You see them in every supermarket in Berlin, but have you ever wondered about the origins of the Spreewald pickle? Why not go straight to the source?
It’s like Disneyland, but for pickled cucumbers. A gherkin museum? Check. Gherkin mustard? Check. Gherkin liquor? Yup. Not to mention gherkin statues, gherkin key chains, gherkin hats and a mind-boggling number of gherkin varieties… your options are endless in the Stadt der Gurken.
Welcome to Spreewald, the nearly 500-hectare nature reserve where the Spree river splits into dozens of channels leading through a marshy forest. Apart from being one of Brandenburg’s most popular boating and hiking destinations, it produces around half the pickled cucumbers sold in Germany. For locavores, Spreewaldgurken are the cheapest and most ubiquitous Berlin-area delicacies you can buy; for Ostalgists, they’re among the few GDR-era products to survive and even thrive after the republic’s collapse. For foodies… eh, they’re all right. If you’re used to French cornichons or deli-style half-sours, you might find these too soft, untenably sweet… or really sour (for the brine-pickled sort). But for residents of the area, the product is a source of both regional pride and employment. Nearly three percent of Spreewalders work in the pickle industry; even more earn their keep from the tourism Spreewaldgurken help bring in.
Starting in the town of Lübbenau, a 260km bike trail known as the Gurkenradweg takes you through verdant fields where some 40,000 tonnes of cucumbers are harvested each year, and past the processing plants where they’re fermented in airtight fibreglass containers or stainless steel tanks for around five weeks, then preserved in either vinegar and sugar with a mix of add-ins including onion, dill, horseradish and various herbs (the Gewürzgurke) or saltwater brine (the Salzgurke).
In picturesque Lübbenau itself, you can walk the Gurkenmeile: a line of stalls along the harbour selling an unfathomable variety of homemade gherkin-related products every day except Sunday. You can try most of the food before you buy it – among the locals, the sour gherkin seems to prevail as the favourite, closely followed by gherkin mustard.
Walk about 15 minutes to Lehde, a quaint fishing village where tourists outnumber locals and the mail is still delivered by boat, and you’ll find the rather bizarre Gurkenmuseum. A €2 entry fee, paid via machine, grants you access to an apartment-sized mock-up of village life from around the 19th century, including a fake bedroom and farming equipment, and a wall of fame showing all the “gherkin queens” to have been crowned at Spreewald’s annual Gurkentag festival. There’s little information given about what you’re looking at, though, so the whole experience is a bit confusing.
You’re better off talking to one of Lehde’s 130 locals, like Dirk Kleemann. The fiftysomething makes his living as a punter, using a pole to propel tour boats along Spreewald’s waterways at a snail’s pace while pontificating on the region’s history – including, of course, gherkins. “They began to cultivate cucumbers in this region around the 14th or 15th century. It was very convenient because of the climate. Humid soil and humid air throughout the year.”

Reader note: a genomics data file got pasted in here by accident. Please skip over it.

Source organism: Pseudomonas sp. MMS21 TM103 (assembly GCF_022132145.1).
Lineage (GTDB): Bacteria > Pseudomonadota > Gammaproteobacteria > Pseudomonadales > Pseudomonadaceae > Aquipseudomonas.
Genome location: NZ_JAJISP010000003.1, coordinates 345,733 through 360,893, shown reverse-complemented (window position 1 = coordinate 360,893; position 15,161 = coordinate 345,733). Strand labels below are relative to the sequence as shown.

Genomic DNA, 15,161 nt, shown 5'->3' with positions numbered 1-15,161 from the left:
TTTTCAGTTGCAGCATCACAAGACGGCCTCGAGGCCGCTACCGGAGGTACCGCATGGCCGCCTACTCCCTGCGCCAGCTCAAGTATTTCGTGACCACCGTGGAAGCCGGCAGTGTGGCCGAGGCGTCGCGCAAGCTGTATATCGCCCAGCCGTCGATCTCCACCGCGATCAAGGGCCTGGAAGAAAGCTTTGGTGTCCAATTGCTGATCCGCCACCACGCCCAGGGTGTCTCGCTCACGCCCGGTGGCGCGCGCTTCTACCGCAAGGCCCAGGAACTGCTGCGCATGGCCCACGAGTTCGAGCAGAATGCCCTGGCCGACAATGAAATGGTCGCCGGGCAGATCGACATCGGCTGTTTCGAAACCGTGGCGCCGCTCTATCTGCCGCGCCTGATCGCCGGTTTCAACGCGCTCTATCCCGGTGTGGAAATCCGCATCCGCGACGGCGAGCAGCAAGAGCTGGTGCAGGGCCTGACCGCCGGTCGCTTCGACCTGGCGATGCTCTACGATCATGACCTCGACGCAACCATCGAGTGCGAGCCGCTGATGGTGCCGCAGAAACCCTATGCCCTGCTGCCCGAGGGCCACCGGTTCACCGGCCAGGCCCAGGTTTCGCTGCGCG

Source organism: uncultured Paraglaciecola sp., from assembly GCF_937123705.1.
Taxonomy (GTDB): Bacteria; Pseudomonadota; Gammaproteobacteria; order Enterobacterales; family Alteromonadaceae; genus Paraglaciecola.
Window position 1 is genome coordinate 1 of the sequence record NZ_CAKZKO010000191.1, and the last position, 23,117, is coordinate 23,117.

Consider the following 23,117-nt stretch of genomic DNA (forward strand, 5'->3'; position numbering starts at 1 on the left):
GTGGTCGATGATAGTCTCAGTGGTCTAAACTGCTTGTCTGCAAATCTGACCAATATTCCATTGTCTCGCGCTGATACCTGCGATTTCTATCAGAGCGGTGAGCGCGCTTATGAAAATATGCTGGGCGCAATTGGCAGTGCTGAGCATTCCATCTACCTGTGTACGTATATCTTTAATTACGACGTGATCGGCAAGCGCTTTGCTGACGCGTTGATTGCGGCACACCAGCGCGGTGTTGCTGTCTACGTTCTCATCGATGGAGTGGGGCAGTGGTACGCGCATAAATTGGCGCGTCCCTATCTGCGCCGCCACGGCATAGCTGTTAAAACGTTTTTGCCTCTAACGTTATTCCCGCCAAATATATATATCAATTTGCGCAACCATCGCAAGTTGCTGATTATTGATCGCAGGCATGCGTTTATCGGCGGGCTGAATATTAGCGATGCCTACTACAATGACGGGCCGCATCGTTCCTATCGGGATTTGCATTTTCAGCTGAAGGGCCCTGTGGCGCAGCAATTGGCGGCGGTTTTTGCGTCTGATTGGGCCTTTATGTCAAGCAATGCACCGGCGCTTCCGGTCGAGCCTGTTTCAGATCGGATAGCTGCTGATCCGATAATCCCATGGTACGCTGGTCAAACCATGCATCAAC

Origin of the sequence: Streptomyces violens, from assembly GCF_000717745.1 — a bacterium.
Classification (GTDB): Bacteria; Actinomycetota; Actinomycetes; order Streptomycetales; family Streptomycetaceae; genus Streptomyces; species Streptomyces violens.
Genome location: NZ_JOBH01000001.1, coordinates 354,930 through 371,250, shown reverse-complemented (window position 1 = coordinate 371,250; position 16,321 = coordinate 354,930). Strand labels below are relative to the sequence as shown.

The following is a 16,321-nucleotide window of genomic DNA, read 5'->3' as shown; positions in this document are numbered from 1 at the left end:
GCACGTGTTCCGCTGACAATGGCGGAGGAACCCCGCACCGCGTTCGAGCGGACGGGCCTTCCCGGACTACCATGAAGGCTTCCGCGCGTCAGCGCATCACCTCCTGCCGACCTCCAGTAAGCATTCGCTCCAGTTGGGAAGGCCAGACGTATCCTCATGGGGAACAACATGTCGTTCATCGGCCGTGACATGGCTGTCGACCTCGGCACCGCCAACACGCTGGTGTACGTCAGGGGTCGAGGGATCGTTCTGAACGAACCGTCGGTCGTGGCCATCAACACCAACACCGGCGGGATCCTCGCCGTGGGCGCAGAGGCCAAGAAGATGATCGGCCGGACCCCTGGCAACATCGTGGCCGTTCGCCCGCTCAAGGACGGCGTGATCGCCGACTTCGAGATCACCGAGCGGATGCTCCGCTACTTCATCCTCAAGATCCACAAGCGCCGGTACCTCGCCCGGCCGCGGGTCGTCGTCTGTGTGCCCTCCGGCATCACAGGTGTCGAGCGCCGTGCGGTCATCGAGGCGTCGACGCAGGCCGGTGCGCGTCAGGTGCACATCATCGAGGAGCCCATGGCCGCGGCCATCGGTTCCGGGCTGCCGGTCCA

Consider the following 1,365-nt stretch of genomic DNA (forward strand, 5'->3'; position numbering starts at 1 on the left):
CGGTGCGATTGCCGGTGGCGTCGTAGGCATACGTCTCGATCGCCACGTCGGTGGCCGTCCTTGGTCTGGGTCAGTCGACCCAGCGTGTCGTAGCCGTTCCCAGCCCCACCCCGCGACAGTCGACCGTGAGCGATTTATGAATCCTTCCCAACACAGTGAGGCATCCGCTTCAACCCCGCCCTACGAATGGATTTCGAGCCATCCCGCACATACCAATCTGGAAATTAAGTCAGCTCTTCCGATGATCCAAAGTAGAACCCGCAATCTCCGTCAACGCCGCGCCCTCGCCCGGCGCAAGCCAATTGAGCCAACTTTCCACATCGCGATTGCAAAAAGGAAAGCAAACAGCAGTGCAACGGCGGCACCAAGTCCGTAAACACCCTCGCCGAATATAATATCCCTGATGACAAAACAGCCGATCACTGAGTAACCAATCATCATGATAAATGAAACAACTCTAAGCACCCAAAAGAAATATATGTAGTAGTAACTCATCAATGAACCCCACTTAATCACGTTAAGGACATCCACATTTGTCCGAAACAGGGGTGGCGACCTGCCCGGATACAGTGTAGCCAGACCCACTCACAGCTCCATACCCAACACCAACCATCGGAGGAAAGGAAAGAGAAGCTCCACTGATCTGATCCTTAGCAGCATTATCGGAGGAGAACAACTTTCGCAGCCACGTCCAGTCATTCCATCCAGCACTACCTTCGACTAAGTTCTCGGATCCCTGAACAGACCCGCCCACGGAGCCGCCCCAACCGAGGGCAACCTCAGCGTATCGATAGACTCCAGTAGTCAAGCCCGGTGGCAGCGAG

In addition to a hospitable climate, the water around Spreewald is high in iron oxides – great for cucumber farming – and the soil is rich in humus, an organic compound that makes it perfect for growing the vegetable. Historians believe Dutch settlers first grew the cucumbers in the Spreewald region in the 14th century, but they became popular among Berliners in the 19th century after author Theodor Fontane evangelicised them in his Wanderungen durch den Mark Brandenburg. He loved the area and the gherkins so much he insisted on having a barrel delivered to his home in Berlin each year.
In GDR times, the region’s gherkins were produced by the state-owned enterprise Spreewaldkonserve Golßen and became a highly prized food item – as seen in Good Bye, Lenin!, in which the protagonist frantically pastes Spreewaldgurken labels onto Western jars to convince his mother that the Wall hasn’t fallen. Today, nearly a million jars a day are bottled by some 10 different producers, though just three brands dominate the market.
As of 1999, “Spreewälder Gurken” became a Protected Geographical Indication (PGI) a la Champagne – meaning no gherkins can be marketed under that name if they do not originate from the area. There are other guidelines that have to be followed in order to claim the title: artificial sweeteners (present in many other German pickles), for example, are strictly verboten, although “flavouring substances” are allowed. It’s worth checking the label if you’re at the supermarket, or simply buying an organic version, offered since 2006.
Kleemann is fond of the traditional sour gherkin, which is pickled in a brine that is about 10 percent salt. And no, despite having lived in Spreewald his whole life, he hasn’t gotten sick of them yet. “For me, they’re just normal. Maybe in potato salad. Yes.”
If you’re a gherkin die-hard, it may be time to start planning your trip out to Spreewald for this year’s Gurkentag. Held in Golßen August 13 and 14, the festival celebrates the gherkin in all its various forms with over 100 vendors dedicated to sharing the fruits of their secret recipes. On the first day, the gherkin “royal couple” will be crowned in the town marketplace after a lengthy application process – wannabe gherkin queens must explain their connection to Spreewaldgurken and answer questions about the pickle’s history. Just one wrong answer and you could be out.
Spreewälder Gurkentag will be held August 13-14 in Golßen (check BVG.de for precise route), 10am-6pm. To get to Spreewald proper, take the RE2 train about an hour from Berlin to the station Lübbenau (Spreewald) and walk northwest into town.